Suffolk council tax increase revealed

COUNCIL taxpayers in Suffolk are facing increases of almost 2.5% in April, it can be revealed today.

Paul Geater

COUNCIL taxpayers in Suffolk are facing increases of almost 2.5% in April, it can be revealed today.

The county council element of council tax bills - which makes up about two thirds of the total for most households - is expected to increase by 2.45%, the same increase as last year.

That will put the cost of the county's element of council tax bills for government average Band D homes up by �26.95 for the year - the equivalent of 50p a week extra. However most households in Suffolk will pay less than that because the vast majority of homes in the county are in Bands A to C.

And the rise should allow the county council to avoid making any of its staff redundant - although the number of people actually employed by the authority is expected to continue to fall.

Details of the county council's tax increase proposals are due to be published later today.

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They will be discussed by the county's cabinet next Tuesday, February 2, and will be formally approved by the council at its next full meeting on February 18.

Staff at the county will have a collective sigh of relief at the news about jobs after a difficult week for the public sector in the region.

Cambridgeshire County Council last week announced it is to shed 300 jobs over the next five years while Norfolk said it was to cut 65 next year.

Suffolk's deputy leader Jane Storey - who is responsible for the budget - said the flexible workforce at Endeavour House meant it was not necessary to look for compulsory job losses.

She said: “We have been able to move people if necessary and whenever a job becomes vacant there is a long hard look to see if it is necessary.”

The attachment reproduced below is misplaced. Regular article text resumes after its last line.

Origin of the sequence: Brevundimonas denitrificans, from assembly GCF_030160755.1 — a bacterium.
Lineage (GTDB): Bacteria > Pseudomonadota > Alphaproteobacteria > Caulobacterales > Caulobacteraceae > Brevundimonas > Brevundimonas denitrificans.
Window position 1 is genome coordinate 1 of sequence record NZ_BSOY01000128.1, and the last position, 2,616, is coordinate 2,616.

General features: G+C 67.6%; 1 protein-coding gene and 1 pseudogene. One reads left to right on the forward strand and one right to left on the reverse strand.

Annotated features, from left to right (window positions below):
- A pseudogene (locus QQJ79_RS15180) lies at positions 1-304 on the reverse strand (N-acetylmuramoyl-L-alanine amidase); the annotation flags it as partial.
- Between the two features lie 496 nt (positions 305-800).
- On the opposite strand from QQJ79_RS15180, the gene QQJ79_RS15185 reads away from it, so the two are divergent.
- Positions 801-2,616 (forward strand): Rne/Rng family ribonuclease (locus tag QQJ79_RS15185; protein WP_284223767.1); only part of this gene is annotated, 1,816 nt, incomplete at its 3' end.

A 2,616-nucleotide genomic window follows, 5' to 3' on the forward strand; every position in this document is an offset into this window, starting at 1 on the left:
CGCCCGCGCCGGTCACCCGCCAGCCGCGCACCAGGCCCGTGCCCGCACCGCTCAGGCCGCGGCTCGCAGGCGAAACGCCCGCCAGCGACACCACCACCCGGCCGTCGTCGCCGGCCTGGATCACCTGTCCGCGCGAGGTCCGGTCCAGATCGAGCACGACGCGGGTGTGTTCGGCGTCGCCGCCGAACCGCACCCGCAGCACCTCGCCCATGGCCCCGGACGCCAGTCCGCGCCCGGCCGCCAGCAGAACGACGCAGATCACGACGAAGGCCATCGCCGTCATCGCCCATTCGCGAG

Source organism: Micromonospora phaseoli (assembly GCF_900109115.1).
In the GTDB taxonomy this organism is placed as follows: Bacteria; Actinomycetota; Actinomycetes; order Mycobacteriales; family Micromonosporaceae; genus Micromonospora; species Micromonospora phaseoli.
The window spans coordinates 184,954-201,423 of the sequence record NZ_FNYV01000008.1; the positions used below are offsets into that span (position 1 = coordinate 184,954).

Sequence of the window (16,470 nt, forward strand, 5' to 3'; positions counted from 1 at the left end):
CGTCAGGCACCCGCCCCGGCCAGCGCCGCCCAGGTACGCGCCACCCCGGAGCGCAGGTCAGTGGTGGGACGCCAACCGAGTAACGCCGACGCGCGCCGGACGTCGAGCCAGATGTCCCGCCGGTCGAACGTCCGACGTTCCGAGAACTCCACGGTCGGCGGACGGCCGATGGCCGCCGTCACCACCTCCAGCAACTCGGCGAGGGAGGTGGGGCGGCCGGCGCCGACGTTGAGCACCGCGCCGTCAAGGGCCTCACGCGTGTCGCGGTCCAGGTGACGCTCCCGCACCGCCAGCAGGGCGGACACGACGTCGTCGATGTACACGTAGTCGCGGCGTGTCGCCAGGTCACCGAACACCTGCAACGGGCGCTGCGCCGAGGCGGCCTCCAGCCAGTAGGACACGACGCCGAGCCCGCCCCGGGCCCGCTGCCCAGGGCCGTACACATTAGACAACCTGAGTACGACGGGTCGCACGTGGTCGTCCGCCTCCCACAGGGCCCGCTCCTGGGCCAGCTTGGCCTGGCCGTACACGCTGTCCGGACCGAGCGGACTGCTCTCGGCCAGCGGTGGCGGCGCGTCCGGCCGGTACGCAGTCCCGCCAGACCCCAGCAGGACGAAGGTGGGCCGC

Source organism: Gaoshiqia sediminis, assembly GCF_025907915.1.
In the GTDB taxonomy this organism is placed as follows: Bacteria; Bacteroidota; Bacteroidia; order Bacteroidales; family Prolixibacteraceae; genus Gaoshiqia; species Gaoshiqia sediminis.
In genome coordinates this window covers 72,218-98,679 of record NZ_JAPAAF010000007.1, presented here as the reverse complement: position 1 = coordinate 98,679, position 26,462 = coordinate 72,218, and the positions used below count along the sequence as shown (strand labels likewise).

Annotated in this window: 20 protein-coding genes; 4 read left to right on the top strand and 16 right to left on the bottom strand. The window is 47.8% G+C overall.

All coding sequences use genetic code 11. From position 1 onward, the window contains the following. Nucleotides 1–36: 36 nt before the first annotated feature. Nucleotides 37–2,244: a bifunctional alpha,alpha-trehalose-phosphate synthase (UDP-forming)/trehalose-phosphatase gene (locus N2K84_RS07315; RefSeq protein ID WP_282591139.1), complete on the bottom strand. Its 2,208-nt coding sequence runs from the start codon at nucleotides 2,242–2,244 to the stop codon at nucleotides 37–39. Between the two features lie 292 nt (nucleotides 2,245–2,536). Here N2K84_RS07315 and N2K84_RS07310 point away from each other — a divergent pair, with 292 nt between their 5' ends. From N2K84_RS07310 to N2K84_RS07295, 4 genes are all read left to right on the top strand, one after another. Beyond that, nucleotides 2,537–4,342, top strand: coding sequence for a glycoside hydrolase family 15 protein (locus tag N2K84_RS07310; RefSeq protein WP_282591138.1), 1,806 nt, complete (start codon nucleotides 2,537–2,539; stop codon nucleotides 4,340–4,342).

Opposition leader Kathy Pollard said the jobs guarantee should be seen in the context of the council seeing a 10% staff turnover every year.

She said: “With both the Conservatives and Labour saying there will be huge pressures for cutbacks in government spending, there will continue to be pressure on the county council.

“With the government saying spending on health and education is protected, it will put a great deal of pressure on other services.

“Children's and young people's services and adult care services are coming under particular pressure - adult services is facing increased demand as people's savings run out.”

A spokeswoman for staff union UNISON said: “We are pleased to hear that Suffolk County Council is not planning job losses for its staff who deliver vital services to the people of Suffolk which are highly valued.

“However we are alarmed about some of the other proposals the county council has made.

“These will have an unfortunate impact on staff, many of whom are already low paid, in terms of working conditions and their pay.”